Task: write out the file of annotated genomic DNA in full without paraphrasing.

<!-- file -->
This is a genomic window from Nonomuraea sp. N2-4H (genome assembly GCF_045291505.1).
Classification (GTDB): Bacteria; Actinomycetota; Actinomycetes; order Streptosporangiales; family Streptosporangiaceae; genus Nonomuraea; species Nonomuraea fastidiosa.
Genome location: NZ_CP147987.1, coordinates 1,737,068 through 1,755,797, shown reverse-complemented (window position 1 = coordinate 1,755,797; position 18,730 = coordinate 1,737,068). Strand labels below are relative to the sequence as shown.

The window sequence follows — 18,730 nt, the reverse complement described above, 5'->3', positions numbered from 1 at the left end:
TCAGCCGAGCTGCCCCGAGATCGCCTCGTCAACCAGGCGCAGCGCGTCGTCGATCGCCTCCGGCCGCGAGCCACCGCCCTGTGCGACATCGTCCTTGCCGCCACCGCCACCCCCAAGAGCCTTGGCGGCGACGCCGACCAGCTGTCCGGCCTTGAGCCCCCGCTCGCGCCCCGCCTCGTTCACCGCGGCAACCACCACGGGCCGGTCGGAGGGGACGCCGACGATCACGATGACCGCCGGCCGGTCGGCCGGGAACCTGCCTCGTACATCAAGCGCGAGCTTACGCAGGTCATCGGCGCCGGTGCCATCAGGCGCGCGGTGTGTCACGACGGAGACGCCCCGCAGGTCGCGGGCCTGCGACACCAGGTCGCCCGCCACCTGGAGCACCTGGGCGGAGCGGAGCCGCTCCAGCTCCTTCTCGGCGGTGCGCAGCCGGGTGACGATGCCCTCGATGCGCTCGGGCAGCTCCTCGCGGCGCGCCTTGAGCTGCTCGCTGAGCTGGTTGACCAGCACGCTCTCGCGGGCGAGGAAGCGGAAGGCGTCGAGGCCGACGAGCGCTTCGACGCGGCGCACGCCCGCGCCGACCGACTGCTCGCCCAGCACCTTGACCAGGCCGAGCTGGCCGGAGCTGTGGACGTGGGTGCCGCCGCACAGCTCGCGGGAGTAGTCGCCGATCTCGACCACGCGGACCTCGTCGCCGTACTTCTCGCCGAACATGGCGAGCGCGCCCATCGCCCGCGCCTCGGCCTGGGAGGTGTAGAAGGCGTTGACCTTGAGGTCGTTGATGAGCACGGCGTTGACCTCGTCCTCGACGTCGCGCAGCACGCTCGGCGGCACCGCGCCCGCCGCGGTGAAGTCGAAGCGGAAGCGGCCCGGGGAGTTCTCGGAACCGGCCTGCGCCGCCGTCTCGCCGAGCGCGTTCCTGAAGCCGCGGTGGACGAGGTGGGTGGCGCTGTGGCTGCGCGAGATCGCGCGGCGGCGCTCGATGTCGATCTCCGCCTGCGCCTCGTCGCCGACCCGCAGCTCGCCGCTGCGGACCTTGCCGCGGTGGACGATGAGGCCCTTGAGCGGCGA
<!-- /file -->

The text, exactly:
This is a genomic window from Nonomuraea sp. N2-4H (genome assembly GCF_045291505.1).
Classification (GTDB): Bacteria; Actinomycetota; Actinomycetes; order Streptosporangiales; family Streptosporangiaceae; genus Nonomuraea; species Nonomuraea fastidiosa.
Genome location: NZ_CP147987.1, coordinates 1,737,068 through 1,755,797, shown reverse-complemented (window position 1 = coordinate 1,755,797; position 18,730 = coordinate 1,737,068). Strand labels below are relative to the sequence as shown.

The window sequence follows — 18,730 nt, the reverse complement described above, 5'->3', positions numbered from 1 at the left end:
TCAGCCGAGCTGCCCCGAGATCGCCTCGTCAACCAGGCGCAGCGCGTCGTCGATCGCCTCCGGCCGCGAGCCACCGCCCTGTGCGACATCGTCCTTGCCGCCACCGCCACCCCCAAGAGCCTTGGCGGCGACGCCGACCAGCTGTCCGGCCTTGAGCCCCCGCTCGCGCCCCGCCTCGTTCACCGCGGCAACCACCACGGGCCGGTCGGAGGGGACGCCGACGATCACGATGACCGCCGGCCGGTCGGCCGGGAACCTGCCTCGTACATCAAGCGCGAGCTTACGCAGGTCATCGGCGCCGGTGCCATCAGGCGCGCGGTGTGTCACGACGGAGACGCCCCGCAGGTCGCGGGCCTGCGACACCAGGTCGCCCGCCACCTGGAGCACCTGGGCGGAGCGGAGCCGCTCCAGCTCCTTCTCGGCGGTGCGCAGCCGGGTGACGATGCCCTCGATGCGCTCGGGCAGCTCCTCGCGGCGCGCCTTGAGCTGCTCGCTGAGCTGGTTGACCAGCACGCTCTCGCGGGCGAGGAAGCGGAAGGCGTCGAGGCCGACGAGCGCTTCGACGCGGCGCACGCCCGCGCCGACCGACTGCTCGCCCAGCACCTTGACCAGGCCGAGCTGGCCGGAGCTGTGGACGTGGGTGCCGCCGCACAGCTCGCGGGAGTAGTCGCCGATCTCGACCACGCGGACCTCGTCGCCGTACTTCTCGCCGAACATGGCGAGCGCGCCCATCGCCCGCGCCTCGGCCTGGGAGGTGTAGAAGGCGTTGACCTTGAGGTCGTTGATGAGCACGGCGTTGACCTCGTCCTCGACGTCGCGCAGCACGCTCGGCGGCACCGCGCCCGCCGCGGTGAAGTCGAAGCGGAAGCGGCCCGGGGAGTTCTCGGAACCGGCCTGCGCCGCCGTCTCGCCGAGCGCGTTCCTGAAGCCGCGGTGGACGAGGTGGGTGGCGCTGTGGCTGCGCGAGATCGCGCGGCGGCGCTCGATGTCGATCTCCGCCTGCGCCTCGTCGCCGACCCGCAGCTCGCCGCTGCGGACCTTGCCGCGGTGGACGATGAGGCCCTTGAGCGGCGA